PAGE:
How Being a Bully Affects Future Development

Boy (11-12) being picked on by bullies
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You may have heard about the short-term and long-range effects of being bullied, but what are the effects of being a bully? Children who are bullies have an increased risk for many negative outcomes. Parents who suspect their child is engaging in bullying behavior may want to intervene to help prevent these problems throughout their child's life.

Negative Impacts

People who are or were bullies are more likely to drop out of school than their peers. They are at increased risk of experiencing depression, anxiety disorder, and psychological distress, especially if they face up to the seriousness of their bullying behavior. Bullies are more likely to abuse tobacco, alcohol, and marijuana. They are more likely than their peers to engage in early sexual activity.

Increased Risk of Problems With the Law

Being a bully as a child or teen increases the odds of future run-ins with the law. Former bullies tend to have more traffic violations and four times the rate of criminal behavior than their non-bullying peers. Research has found that 60% of children who bullied other children in grades 6 through 9 had at least one criminal conviction by age 24 and 35. Studies have also shown that former bullies are also more likely to carry weapons than non-bullies and may develop an antisocial personality disorder.

Bullies Carry Relationship Problems Into Adulthood

Being a bully in childhood seems to impact a person's home life as an adult. Former bullies tend to have problems with long-term relationships and may be abusive toward both their spouses and children. They also have a harder time securing and maintaining employment than people who were not bullies. People who had been bullies are more likely to have children who become bullies themselves, thus beginning the cycle all over again.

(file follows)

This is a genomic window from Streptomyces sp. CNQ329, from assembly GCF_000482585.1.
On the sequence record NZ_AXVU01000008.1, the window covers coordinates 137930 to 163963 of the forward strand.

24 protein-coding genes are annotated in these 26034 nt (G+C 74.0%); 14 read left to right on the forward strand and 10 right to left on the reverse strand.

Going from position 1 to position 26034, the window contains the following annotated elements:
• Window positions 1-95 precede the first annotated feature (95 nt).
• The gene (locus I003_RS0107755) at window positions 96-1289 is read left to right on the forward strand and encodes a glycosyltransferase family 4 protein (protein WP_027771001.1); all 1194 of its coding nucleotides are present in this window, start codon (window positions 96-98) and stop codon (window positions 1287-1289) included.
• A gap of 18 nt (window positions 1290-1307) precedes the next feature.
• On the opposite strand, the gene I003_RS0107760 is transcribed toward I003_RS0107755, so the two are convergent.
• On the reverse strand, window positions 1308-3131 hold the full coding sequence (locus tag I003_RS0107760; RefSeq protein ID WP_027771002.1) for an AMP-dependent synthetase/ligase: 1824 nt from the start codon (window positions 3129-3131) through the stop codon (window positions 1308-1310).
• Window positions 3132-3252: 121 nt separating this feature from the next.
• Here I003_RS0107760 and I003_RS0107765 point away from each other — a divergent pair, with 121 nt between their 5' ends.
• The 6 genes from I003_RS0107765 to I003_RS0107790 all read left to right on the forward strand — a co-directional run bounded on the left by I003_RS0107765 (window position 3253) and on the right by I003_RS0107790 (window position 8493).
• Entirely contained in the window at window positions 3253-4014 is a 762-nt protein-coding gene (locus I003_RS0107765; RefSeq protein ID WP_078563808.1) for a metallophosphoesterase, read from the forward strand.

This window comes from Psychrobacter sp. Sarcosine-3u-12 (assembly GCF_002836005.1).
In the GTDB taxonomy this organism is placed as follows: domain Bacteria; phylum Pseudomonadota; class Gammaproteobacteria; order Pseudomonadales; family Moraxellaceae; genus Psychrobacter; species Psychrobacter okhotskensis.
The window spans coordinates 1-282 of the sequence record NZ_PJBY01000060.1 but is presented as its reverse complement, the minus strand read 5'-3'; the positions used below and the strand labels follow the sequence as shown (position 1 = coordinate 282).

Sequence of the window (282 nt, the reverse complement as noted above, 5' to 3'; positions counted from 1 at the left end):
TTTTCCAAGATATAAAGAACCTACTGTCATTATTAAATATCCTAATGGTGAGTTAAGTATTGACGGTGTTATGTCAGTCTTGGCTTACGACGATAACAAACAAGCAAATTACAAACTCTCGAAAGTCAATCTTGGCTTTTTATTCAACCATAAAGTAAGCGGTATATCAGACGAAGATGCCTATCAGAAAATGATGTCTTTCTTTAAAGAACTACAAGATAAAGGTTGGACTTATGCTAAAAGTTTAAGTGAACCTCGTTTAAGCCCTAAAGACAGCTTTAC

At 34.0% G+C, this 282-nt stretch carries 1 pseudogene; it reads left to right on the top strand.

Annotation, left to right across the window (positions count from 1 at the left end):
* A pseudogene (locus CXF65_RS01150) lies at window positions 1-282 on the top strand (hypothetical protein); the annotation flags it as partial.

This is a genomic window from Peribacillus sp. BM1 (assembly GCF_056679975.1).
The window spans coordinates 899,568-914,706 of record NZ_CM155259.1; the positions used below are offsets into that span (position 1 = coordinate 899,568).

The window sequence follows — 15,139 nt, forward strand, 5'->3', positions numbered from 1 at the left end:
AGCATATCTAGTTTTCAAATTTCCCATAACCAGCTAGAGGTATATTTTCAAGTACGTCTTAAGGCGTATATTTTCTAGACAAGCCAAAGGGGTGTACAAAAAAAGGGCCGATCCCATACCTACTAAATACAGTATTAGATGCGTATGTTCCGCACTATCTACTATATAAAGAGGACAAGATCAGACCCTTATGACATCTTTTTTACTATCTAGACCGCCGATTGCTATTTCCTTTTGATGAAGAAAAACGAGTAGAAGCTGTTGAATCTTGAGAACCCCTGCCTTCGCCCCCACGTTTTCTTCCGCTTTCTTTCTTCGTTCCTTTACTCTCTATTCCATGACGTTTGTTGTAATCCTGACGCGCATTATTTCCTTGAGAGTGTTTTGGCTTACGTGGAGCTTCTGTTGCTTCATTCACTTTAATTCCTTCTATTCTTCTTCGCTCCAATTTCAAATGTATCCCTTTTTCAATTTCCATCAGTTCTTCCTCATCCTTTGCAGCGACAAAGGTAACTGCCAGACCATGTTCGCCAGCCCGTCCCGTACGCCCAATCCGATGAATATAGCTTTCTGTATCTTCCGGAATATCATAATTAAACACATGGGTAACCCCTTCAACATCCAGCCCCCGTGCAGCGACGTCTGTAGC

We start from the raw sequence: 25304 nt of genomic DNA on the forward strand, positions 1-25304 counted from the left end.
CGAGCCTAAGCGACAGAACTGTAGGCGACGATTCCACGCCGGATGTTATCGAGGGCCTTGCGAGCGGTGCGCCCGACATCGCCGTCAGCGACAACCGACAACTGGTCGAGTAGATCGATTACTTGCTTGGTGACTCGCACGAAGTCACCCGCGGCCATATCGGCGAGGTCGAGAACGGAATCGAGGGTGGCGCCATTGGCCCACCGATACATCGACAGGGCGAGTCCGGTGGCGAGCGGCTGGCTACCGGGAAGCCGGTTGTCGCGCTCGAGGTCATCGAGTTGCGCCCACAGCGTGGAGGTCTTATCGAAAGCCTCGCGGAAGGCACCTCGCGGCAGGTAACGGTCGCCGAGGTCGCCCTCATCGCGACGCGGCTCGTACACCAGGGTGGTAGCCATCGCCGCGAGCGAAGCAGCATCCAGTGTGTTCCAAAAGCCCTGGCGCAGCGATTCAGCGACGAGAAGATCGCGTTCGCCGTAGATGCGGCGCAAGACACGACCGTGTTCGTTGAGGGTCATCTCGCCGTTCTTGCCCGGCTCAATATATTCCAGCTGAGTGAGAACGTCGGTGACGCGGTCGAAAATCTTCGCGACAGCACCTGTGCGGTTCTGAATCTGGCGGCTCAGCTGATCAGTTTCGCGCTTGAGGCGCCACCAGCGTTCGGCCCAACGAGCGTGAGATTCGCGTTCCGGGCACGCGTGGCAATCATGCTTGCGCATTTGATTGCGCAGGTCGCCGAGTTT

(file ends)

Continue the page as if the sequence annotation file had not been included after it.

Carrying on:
Research Into the Effects

Extensive research has studied the effects of bullying on victims, while new research on the perpetrators themselves is emerging. Also, there are a significant number of bullies who are also victims of bullies. This also brings to mind the question of whether cyberbullies will have the same negative consequences as traditional "real-world" bullies, but since this is a relatively new phenomena more research is still needed.

Warning Signs That Your Child Is Bullying Others

Being a bully may have negative consequences throughout your child's life. If you look for signs that he is engaging in this behavior, you may be able to help your child stop bullying.

Warning signs that your child is a bully include:

  • Gets into physical and verbal altercations
  • Are friends with other children who are bullies
  • Shows signs of becoming increasingly aggressive
  • Frequently has disciplinary problems at school
  • Blames others rather than taking responsibility for their own actions
  • Is very competitive and focused on popularity

A Word From Verywell

Bullying behavior may be a sign that your child needs help to develop coping mechanisms and appropriate relationships with others. If you can intervene to end bullying behavior and help your child develop better social skills, it will benefit your child for the rest of their life.

6 Sources
Verywell Family uses only high-quality sources, including peer-reviewed studies, to support the facts within our articles. Read our editorial process to learn more about how we fact-check and keep our content accurate, reliable, and trustworthy.
  1. Effects of Bullying.

  2. Wolke D, Lereya ST. Long-term effects of bullyingArch Dis Child. 2015;100(9):879-885. doi:10.1136/archdischild-2014-306667

  3. Radliff KM, Wheaton JE, Robinson K, Morris J. Illuminating the relationship between bullying and substance use among middle and high school youth. Addict Behav. 2012;37(4):569-572. doi:10.1016/j.addbeh.2012.01.001

  4. Holt MK, Matjasko JL, Espelage D, Reid G, Koenig B. Sexual Risk Taking and Bullying Among Adolescents. Pediatrics. 2013;132(6):e1481-1487. doi:10.1542/peds.2013-0401

  5. Shetgiri R. Bullying and Victimization Among ChildrenAdv Pediatr. 2013;60(1):33-51. doi:10.1016/j.yapd.2013.04.004

  6. American Psychological Association. Who Is Likely to Become a Bully, Victim or Both?

Additional Reading

By Rebecca Fraser-Thill
Rebecca Fraser-Thill holds a Master's Degree in developmental psychology and writes about child development and tween parenting.